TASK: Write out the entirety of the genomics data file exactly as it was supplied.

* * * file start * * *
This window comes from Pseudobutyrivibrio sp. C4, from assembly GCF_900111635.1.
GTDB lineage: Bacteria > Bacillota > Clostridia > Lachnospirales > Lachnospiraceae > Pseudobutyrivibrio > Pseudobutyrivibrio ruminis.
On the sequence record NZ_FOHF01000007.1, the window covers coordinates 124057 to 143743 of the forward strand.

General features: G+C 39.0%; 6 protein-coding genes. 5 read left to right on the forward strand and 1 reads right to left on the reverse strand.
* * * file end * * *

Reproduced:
This window comes from Pseudobutyrivibrio sp. C4, from assembly GCF_900111635.1.
GTDB lineage: Bacteria > Bacillota > Clostridia > Lachnospirales > Lachnospiraceae > Pseudobutyrivibrio > Pseudobutyrivibrio ruminis.
On the sequence record NZ_FOHF01000007.1, the window covers coordinates 124057 to 143743 of the forward strand.

General features: G+C 39.0%; 6 protein-coding genes. 5 read left to right on the forward strand and 1 reads right to left on the reverse strand.